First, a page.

My good friend and West London neighbour, ex-Genesis roadie turned environmentalist Richard Macphail, goes solo on air tonight with his shiny-bright new radio station, playing an eclectic mix of rock (1960-1985 ish), jazz, classical, folk, and a whole kaleidoscope of you-heard-it-here-first stories from his years on the road.
The second hour he describes as Off Piste – and it does what it says on the tin. Tonight, acclaimed English folk band Leveret (a Fiddletails favourite) is on the playlist with a track from their 2016 CD In The Round.
Kick back and stretch your ears for a while. I’ll see you there!
Monday already? So what better way to start the week than with this breezy Old Timey/Ragtimey tune – originally from renowned Virginia fiddler ‘Uncle’ Charlie Osborne (1890-1992), who played left-handed on a conventional right-handed fiddle, and was famous for his fiddling from the age of 15 until his death at the age of 101.
First up, Adam Hurt and Beth Williams Hartness lay out a jaunty, fluid version at dance speed, along with some great banjo ornamentations over subtle fingerstyle guitar. The second video – a slightly slower rendering showcasing the fiddle’s double-stopping and dulcitar/strumstick fingering – is by Danish Old Time afficionados TheDeleuran Enevoldsen Duo, who learned the tune from a recording of Uncle Charlie Osborne.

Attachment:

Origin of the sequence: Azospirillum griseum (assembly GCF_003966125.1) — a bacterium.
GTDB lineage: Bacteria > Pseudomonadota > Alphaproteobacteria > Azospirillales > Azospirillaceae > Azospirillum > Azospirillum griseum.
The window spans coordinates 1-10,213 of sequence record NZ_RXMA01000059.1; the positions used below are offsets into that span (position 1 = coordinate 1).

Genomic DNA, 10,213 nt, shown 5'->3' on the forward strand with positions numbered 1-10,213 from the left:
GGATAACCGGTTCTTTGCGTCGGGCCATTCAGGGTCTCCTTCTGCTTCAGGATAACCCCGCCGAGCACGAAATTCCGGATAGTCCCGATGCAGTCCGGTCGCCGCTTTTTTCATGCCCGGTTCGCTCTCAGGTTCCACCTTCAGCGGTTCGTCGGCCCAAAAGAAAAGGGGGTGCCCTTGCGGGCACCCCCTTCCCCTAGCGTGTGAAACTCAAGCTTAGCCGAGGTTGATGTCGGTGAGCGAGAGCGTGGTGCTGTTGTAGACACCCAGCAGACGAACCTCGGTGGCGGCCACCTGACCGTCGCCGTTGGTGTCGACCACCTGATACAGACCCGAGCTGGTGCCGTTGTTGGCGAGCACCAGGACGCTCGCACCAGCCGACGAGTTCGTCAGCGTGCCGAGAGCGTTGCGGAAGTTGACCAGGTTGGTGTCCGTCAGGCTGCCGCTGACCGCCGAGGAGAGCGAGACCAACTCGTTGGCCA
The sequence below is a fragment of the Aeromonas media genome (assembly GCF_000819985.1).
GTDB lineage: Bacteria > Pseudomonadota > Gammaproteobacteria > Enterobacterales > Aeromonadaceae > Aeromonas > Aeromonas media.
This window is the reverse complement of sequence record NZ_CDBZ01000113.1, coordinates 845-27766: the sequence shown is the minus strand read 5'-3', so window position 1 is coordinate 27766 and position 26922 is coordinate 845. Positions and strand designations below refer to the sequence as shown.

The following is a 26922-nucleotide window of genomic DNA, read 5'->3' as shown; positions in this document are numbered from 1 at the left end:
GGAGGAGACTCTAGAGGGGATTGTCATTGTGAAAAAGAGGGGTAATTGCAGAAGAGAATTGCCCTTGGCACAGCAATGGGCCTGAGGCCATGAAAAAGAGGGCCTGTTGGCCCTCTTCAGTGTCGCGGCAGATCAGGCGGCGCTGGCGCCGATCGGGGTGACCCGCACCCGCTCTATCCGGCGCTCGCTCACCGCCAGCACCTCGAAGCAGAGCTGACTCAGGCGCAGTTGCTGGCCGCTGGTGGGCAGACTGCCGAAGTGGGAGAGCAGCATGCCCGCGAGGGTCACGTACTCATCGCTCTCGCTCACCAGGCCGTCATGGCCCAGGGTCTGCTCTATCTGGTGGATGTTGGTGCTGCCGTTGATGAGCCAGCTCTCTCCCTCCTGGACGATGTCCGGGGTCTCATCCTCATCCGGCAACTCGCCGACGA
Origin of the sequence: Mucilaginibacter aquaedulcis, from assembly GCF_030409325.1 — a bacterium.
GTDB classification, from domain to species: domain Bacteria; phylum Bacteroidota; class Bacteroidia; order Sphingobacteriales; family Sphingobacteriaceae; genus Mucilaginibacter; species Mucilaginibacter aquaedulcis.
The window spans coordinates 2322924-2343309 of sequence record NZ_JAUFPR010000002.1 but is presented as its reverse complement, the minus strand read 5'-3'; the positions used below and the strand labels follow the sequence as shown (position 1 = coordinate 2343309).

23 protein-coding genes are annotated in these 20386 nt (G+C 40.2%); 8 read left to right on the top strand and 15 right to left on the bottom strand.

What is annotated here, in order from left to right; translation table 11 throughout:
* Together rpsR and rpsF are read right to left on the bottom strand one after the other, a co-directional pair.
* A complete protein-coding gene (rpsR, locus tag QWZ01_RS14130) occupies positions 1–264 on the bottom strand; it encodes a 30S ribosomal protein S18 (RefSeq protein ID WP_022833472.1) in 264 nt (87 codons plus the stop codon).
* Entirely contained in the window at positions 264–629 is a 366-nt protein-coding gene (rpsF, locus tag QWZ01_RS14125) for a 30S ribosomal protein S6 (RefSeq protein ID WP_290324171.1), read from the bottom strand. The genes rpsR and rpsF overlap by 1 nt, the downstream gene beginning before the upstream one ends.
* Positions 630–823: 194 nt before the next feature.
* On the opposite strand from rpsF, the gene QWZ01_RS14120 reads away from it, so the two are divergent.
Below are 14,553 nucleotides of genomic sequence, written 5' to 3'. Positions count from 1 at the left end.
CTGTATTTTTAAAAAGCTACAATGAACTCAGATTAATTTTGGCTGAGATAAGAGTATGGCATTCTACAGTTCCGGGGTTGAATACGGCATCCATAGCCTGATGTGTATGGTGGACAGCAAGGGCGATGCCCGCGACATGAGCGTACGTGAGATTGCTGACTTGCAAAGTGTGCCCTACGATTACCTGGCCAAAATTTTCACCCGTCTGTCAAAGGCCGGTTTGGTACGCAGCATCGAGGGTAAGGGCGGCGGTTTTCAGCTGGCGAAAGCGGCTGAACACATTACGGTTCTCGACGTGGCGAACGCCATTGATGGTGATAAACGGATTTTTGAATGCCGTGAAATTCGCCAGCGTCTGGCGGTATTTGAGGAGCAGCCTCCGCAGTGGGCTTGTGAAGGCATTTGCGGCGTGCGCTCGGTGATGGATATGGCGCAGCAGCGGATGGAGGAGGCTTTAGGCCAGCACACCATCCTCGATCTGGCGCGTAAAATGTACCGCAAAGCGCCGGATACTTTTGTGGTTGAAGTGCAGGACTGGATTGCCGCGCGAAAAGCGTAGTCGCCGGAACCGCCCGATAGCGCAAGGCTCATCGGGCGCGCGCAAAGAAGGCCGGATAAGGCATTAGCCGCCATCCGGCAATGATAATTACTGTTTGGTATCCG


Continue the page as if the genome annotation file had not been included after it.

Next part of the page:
This lovely tune is named for the Palace of White Hall, which had grown larger than Versailles or the Vatican by the time it was almost entirely destroyed by fire in 1698.
The Whitehall Minuet was published in 1709 by John Young in his tunebook Dancing Master, and in John Walsh’s Compleat Country Dancing Master, 1718.
Hare’s Maggot and French Morris, the ‘set’ partners to the minuet in the two very different renderings below, are both Playford tunes from 1701.
I’ve always understood that ‘maggot’ in a title means a tune that sticks in your head – an ear-worm. But I see from the wonderful Traditional Tune Archive that although the word can mean a dram (a liquid measure), ‘the musical meaning may stem from the word’s derivation from the Italian word maggioletta, or a plaything’.
The Askew Sisters
Emily Askew (fiddle), Hazel Askew (melodeon)
From a 2014 performance at TwickFolk, Twickenham, Middlesex, UK. The set is also on their CD In the Air or the Earth.
Every couple of weeks or so I feature a tune that's caught my fancy – audio/video clips of brilliant musicians playing great, perhaps uncommon tunes to learn by ear. Most are from the English and American Old-time traditions; some hail from other musical worlds ‒ Scandi, perhaps, or French. But whatever you play ‒ fiddles or frets, free-reeds or fipples ‒ I hope you enjoy catching these wonderful tunes!